We follow the red byway signs and climb up the hill via a track that takes us slap bang through the middle of a farmer’s field full of young crops. Yes this is the right way as we are not allowed to take the easier track adjacent to the field. That is a private track. Fortunately for us the track is relatively dry but this red soil won’t be easy to drive through after a sustained period of rain. More gates follow and soon the cultivated hills are replaced by grazing ones. I’m glad that the lane is open again because the views are just incredible on this lane of seemingly endless hills.
There is a big wooden animal rubbing post at the top of Shepherd’s Tump, so if you have an itch that needs scratching this is the place to stop. We are all in agreement that this long lane is definitely one of the most scenic in all of the UK.
Lanes 2 and 3 start near Llanfihangel Rhydithon
To get to our second lane, Old Hall, we follow the short Tarmac track from the end of our first lane until we reach POWYS BOAT SO 15418 66141. We drive it from west to east, it too is a scenic and longish lane. The lane’s surface is firm and easy to negotiate but do keep a look out for the black cows who like to form meaty roadblocks. Just before you reach Old Hall there is a lovely bridge that will take you over the stream, from here the track continues next to a pond for a short bit. The tracks can get a little confusing in the second half of the lane. Just keep left and follow the track in front of you, don’t turn right towards the woods.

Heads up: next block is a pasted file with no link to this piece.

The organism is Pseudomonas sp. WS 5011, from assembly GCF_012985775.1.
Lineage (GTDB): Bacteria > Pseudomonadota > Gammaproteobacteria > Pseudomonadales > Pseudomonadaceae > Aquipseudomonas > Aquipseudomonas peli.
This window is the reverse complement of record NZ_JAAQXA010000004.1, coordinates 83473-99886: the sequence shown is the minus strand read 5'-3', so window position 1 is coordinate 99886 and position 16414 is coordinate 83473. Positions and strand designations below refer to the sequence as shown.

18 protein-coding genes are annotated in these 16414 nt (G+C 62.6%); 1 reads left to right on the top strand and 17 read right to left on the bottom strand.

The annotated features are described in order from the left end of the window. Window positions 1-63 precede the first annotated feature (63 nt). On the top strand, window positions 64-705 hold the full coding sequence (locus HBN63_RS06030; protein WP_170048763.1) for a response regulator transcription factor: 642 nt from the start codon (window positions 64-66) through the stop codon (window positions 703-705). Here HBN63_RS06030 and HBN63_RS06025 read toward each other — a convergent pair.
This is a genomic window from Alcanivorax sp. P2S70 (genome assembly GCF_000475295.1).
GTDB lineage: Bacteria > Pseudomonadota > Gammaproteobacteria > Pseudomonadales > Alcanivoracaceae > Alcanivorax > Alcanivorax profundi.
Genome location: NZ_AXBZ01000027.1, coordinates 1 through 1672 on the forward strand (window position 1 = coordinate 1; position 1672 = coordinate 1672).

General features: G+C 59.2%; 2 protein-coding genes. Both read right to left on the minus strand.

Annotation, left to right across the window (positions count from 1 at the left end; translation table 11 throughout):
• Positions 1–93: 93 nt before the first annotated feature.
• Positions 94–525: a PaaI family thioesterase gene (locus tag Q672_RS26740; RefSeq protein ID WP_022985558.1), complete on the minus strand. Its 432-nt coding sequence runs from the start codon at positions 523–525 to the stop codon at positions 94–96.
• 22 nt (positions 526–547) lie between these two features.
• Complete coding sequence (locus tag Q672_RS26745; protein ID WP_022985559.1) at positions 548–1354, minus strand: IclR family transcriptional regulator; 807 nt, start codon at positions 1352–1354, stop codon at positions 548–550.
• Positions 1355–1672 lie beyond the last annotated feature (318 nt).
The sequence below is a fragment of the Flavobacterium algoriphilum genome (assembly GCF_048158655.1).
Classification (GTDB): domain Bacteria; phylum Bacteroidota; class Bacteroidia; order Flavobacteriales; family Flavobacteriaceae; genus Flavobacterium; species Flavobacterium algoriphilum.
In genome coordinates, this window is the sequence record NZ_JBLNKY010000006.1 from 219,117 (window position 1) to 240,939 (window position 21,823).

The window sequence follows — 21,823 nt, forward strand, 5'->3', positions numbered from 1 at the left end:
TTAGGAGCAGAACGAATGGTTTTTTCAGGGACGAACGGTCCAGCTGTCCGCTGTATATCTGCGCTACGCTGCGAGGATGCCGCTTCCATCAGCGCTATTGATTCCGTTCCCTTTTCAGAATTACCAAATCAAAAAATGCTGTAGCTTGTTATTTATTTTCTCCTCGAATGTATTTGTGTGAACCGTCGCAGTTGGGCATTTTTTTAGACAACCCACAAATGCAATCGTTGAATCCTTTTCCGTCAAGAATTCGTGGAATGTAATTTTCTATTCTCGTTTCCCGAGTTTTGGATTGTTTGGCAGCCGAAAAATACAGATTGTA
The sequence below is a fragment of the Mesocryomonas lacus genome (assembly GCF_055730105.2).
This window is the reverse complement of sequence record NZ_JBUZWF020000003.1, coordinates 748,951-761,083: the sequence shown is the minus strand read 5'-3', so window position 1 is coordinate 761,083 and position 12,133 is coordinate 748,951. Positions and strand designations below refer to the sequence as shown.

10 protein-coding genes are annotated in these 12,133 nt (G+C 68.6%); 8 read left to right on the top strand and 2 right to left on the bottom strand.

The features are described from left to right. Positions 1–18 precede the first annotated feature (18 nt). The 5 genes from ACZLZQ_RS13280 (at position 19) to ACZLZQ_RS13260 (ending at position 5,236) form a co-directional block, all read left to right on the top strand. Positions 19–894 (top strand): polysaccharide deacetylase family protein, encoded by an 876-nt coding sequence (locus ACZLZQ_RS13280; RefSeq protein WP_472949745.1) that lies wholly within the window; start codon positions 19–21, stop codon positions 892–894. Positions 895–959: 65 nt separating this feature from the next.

Scenic social distancing became a serious thing in 2020
Lane 3 continues on from lane 2 and runs through the scenic Graigs Hill. It drops down into some woodlands but just like all the lanes we have driven so far you could do them in any Land Rover, even a 2WD Evoque. From the end of the lane we make our way towards the hamlet of Monaughty.
Lane 4 starts near Monaughty